New research published in the journal BMJ Open has suggested that it is time to make cannabis products legal for medicinal use in the United Kingdom in order to help patients with chronic pain.

The study researchers found that hundreds of thousands of patients in the UK were self-medicating with illegal cannabis products for medicinal use because most medical and pharmacy professionals have not yet embraced and prescribed legal cannabis products for their patients.

In November 2108, the UK government was about to make cannabis products legal for medicinal use, and most people assumed that the products would be made available to patients, which has not happened so far.

Since then, no NHS prescriptions have been issued for cannabis products, while less than a hundred have been made available through private practitioners at a prescription cost of at least £1,000 a month.

Some parents of children with severe epilepsy still to go overseas to get cannabinoid medication – the only treatment that has been proven to be effective for their condition.

Furthermore, it is estimated that more than 1.4 million people get medical marijuana from the black market with no source of legality, quality, content, or provenance.

Therefore, the researchers wanted to understand why the UK has been lagging behind so many other nations that have made medical cannabis legal.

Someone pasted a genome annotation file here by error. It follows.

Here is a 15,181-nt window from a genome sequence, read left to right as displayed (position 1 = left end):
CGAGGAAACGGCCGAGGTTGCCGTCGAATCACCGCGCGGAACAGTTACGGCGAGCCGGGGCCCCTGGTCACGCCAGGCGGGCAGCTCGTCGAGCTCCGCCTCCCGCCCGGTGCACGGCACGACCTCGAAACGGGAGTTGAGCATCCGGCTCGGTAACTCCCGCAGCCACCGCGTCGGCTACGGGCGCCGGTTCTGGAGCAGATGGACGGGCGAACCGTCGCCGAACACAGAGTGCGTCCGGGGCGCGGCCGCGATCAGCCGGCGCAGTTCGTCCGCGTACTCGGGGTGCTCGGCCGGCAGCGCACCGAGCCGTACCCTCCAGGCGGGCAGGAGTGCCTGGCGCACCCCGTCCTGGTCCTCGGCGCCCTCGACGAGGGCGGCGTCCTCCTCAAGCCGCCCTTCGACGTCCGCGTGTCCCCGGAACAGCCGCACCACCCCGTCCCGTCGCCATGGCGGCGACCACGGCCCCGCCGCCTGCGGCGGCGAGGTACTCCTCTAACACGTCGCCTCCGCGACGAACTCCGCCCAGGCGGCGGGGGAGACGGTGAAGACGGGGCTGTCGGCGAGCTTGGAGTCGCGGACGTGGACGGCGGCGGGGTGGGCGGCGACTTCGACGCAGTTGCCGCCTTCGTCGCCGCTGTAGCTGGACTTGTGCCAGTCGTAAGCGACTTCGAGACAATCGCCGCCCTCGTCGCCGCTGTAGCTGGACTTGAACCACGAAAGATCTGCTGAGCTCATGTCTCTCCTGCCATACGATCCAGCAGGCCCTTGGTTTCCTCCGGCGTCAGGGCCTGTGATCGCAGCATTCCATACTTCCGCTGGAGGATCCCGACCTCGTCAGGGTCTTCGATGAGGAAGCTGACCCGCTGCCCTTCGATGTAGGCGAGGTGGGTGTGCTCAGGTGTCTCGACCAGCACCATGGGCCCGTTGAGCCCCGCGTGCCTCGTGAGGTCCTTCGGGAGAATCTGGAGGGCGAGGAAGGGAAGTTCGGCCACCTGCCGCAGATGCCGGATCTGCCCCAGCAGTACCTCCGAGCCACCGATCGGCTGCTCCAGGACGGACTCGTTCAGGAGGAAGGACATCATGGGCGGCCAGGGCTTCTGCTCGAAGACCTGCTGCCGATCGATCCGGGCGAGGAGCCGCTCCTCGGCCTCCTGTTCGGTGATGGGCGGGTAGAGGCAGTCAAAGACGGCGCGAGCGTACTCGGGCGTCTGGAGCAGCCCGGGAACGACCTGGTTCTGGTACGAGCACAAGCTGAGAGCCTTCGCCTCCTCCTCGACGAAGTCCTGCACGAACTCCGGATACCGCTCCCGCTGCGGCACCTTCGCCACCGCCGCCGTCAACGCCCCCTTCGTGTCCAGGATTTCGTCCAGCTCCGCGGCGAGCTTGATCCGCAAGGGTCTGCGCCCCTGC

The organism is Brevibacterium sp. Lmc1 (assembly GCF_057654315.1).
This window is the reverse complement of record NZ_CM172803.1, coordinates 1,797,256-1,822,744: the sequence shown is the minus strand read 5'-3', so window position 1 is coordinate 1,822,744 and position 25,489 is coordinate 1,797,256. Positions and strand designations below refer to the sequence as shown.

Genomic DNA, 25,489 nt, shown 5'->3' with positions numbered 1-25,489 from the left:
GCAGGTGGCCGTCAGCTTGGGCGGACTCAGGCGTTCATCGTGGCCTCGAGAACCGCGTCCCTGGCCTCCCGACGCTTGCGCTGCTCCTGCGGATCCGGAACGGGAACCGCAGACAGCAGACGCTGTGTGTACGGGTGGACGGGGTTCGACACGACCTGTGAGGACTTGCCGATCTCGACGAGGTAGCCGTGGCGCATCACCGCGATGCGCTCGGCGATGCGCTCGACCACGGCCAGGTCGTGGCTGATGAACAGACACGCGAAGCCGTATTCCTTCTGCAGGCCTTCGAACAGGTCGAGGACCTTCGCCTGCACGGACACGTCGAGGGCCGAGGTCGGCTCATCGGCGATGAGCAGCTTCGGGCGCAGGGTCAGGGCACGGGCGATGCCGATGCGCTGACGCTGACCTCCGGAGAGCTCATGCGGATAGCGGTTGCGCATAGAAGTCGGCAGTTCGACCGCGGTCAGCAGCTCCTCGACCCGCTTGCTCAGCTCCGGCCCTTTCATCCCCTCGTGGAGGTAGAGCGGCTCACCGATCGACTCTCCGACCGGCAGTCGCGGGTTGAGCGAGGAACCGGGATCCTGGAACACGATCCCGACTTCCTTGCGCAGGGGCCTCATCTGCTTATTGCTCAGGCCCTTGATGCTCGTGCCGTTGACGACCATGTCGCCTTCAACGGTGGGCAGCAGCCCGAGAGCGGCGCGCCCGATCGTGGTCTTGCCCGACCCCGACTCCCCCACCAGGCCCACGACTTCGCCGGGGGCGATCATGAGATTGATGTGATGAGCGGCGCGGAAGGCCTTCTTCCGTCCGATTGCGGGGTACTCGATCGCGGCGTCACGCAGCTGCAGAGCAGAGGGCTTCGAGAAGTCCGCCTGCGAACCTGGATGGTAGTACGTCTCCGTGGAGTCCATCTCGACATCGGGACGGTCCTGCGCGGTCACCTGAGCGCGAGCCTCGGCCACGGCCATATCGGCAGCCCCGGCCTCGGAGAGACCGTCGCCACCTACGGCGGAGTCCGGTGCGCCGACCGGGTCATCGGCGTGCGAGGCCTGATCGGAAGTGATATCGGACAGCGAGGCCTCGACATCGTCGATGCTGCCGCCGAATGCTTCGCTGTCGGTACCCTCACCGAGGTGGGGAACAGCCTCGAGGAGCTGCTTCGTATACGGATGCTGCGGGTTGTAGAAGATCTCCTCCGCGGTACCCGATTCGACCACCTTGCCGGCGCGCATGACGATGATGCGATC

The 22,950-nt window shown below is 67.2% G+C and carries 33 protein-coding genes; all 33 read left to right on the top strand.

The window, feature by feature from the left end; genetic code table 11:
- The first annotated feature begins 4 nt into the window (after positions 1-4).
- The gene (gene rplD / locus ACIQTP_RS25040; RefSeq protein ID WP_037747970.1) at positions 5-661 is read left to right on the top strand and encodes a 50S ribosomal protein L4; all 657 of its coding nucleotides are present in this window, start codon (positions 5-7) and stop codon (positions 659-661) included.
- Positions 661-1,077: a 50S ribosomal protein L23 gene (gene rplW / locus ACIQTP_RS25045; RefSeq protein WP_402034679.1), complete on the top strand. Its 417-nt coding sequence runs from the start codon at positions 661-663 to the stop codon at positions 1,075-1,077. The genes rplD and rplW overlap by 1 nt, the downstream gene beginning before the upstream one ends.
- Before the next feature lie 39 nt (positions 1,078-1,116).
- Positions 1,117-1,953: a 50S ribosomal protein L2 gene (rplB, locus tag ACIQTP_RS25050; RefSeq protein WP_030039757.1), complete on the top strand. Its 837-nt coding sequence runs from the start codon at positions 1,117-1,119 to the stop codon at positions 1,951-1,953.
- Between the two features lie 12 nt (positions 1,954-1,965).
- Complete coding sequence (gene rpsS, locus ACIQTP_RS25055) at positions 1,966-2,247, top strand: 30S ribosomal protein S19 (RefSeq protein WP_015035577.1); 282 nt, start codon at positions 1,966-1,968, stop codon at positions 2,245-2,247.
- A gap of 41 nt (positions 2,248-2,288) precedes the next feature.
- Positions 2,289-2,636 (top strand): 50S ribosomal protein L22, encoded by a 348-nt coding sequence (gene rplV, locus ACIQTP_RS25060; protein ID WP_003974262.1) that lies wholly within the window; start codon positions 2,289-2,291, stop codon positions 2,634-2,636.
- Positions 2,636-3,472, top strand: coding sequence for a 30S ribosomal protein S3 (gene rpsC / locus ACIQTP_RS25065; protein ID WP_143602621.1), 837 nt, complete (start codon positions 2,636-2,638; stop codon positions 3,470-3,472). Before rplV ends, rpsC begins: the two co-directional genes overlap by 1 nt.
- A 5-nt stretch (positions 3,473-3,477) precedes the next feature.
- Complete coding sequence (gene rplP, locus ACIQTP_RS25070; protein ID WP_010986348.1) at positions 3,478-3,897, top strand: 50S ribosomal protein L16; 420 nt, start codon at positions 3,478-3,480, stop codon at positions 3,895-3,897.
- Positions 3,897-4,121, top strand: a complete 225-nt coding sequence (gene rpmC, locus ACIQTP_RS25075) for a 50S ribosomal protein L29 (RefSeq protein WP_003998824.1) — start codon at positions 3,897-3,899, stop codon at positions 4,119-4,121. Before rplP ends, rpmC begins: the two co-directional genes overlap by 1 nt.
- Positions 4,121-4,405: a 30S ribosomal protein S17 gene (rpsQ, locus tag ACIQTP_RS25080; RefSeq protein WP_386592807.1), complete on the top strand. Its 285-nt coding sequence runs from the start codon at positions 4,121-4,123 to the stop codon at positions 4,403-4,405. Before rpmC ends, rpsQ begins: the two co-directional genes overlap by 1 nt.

They checked with parents, patients, prescribers, pharmacists, and policymakers.

The team found that policymakers faced additional organizational bureaucracy and prescribers had to hold responsibility for any untold harm to patients.

Another reason was the medical professionals focused more on the risks associated with cannabis, including male sterility, lung cancer, and schizophrenia. However, these side effects have been largely debunked and were generally due to recreational use rather than medical use, which many practitioners not aware of it.

They explained that hundreds of thousands of patients in the UK have been self-medicating with illegal cannabis products for medical purposes. Even the international evidence suggests that cannabis products do offer advanced treatment for many patients.

The researchers argued that cannabis products do save NHS money in regards to reduced hospitalization and less prescribing of opioids for chronic pain.

“The failure of the medical and pharmacy professions to embrace CBPMs [cannabis-based products for medicinal use] despite their being made ‘legal’ over 18 months ago is a great worry to patients” and “may have led to preventable deaths from conditions such as epilepsy,” they concluded. They added, “We hope that this paper will help policymakers and prescribers understand the challenges to prescribing and so help them develop approaches to overcome the current highly unsatisfactory situation.”